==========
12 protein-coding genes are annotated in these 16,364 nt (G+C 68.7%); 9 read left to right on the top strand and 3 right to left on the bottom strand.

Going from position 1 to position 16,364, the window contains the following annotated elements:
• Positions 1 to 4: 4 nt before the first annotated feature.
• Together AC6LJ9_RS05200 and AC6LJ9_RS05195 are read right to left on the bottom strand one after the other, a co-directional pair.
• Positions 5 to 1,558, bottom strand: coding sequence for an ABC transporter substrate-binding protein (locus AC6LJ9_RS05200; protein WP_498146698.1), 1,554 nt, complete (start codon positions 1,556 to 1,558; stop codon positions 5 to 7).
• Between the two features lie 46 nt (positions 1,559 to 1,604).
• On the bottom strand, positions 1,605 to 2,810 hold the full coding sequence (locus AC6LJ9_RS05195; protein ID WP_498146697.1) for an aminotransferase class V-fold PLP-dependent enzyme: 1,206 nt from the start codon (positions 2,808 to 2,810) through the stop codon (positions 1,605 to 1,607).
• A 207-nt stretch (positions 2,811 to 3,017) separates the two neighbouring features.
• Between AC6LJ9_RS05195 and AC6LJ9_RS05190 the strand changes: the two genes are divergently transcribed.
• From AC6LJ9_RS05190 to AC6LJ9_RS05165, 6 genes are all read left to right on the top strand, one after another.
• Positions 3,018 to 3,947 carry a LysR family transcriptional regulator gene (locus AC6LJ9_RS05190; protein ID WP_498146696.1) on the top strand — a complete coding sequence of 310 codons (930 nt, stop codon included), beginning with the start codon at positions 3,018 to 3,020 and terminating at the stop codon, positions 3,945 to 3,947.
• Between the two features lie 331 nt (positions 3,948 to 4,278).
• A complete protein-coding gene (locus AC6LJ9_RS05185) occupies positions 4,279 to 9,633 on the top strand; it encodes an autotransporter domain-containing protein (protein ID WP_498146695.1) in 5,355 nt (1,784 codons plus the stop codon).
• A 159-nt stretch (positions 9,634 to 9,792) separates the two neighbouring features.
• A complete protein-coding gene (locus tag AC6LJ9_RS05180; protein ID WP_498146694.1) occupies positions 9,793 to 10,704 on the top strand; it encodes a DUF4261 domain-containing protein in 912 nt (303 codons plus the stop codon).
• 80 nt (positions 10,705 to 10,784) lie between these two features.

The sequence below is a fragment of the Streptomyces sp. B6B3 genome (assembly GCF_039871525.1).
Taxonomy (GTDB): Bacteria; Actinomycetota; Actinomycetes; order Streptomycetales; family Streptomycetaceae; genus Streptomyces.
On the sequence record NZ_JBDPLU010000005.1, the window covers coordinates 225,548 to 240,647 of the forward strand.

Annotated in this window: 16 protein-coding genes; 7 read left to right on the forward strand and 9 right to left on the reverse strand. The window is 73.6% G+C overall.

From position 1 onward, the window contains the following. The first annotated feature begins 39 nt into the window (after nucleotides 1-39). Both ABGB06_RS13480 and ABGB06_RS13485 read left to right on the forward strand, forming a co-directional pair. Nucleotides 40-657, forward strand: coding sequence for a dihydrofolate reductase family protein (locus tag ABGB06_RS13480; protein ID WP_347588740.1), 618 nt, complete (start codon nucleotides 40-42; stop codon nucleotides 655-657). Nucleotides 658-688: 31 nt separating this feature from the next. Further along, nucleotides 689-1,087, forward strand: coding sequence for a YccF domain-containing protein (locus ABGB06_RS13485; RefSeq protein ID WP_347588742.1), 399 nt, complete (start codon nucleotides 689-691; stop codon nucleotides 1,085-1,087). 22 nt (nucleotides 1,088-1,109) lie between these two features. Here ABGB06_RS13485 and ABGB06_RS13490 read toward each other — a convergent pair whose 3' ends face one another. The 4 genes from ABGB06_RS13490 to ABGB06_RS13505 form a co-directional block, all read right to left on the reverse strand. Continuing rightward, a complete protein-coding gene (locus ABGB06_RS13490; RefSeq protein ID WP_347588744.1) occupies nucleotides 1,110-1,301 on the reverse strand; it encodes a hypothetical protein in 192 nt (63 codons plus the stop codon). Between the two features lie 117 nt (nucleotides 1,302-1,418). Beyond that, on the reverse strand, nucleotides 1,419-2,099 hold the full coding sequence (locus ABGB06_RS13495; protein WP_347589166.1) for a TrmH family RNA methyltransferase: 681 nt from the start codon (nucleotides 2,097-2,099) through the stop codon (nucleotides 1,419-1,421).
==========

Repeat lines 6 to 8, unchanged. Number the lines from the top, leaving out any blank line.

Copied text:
• Between the two features lie 46 nt (positions 1,559 to 1,604).
• On the bottom strand, positions 1,605 to 2,810 hold the full coding sequence (locus AC6LJ9_RS05195; protein ID WP_498146697.1) for an aminotransferase class V-fold PLP-dependent enzyme: 1,206 nt from the start codon (positions 2,808 to 2,810) through the stop codon (positions 1,605 to 1,607).
• A 207-nt stretch (positions 2,811 to 3,017) separates the two neighbouring features.